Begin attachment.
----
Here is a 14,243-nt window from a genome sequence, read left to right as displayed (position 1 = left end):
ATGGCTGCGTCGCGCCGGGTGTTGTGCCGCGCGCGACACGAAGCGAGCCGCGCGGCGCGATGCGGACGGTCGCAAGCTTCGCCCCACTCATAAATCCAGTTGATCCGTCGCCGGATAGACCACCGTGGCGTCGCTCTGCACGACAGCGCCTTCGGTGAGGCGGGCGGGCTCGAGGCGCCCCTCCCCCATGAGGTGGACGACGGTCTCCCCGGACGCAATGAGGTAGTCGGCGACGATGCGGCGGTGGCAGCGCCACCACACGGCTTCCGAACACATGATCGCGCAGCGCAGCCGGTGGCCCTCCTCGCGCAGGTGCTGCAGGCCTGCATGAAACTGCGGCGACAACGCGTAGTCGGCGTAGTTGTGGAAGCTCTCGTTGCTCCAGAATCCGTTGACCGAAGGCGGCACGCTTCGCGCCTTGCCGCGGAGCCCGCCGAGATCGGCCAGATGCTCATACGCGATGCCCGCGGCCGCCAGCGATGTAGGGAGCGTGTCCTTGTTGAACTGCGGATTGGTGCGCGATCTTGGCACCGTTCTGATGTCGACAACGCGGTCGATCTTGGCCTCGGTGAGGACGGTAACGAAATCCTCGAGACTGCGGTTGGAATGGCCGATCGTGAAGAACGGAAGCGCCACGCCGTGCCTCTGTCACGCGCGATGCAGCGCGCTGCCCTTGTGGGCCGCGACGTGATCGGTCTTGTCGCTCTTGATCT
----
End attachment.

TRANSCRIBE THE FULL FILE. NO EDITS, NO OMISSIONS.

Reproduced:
Here is a 14,243-nt window from a genome sequence, read left to right as displayed (position 1 = left end):
ATGGCTGCGTCGCGCCGGGTGTTGTGCCGCGCGCGACACGAAGCGAGCCGCGCGGCGCGATGCGGACGGTCGCAAGCTTCGCCCCACTCATAAATCCAGTTGATCCGTCGCCGGATAGACCACCGTGGCGTCGCTCTGCACGACAGCGCCTTCGGTGAGGCGGGCGGGCTCGAGGCGCCCCTCCCCCATGAGGTGGACGACGGTCTCCCCGGACGCAATGAGGTAGTCGGCGACGATGCGGCGGTGGCAGCGCCACCACACGGCTTCCGAACACATGATCGCGCAGCGCAGCCGGTGGCCCTCCTCGCGCAGGTGCTGCAGGCCTGCATGAAACTGCGGCGACAACGCGTAGTCGGCGTAGTTGTGGAAGCTCTCGTTGCTCCAGAATCCGTTGACCGAAGGCGGCACGCTTCGCGCCTTGCCGCGGAGCCCGCCGAGATCGGCCAGATGCTCATACGCGATGCCCGCGGCCGCCAGCGATGTAGGGAGCGTGTCCTTGTTGAACTGCGGATTGGTGCGCGATCTTGGCACCGTTCTGATGTCGACAACGCGGTCGATCTTGGCCTCGGTGAGGACGGTAACGAAATCCTCGAGACTGCGGTTGGAATGGCCGATCGTGAAGAACGGAAGCGCCACGCCGTGCCTCTGTCACGCGCGATGCAGCGCGCTGCCCTTGTGGGCCGCGACGTGATCGGTCTTGTCGCTCTTGATCT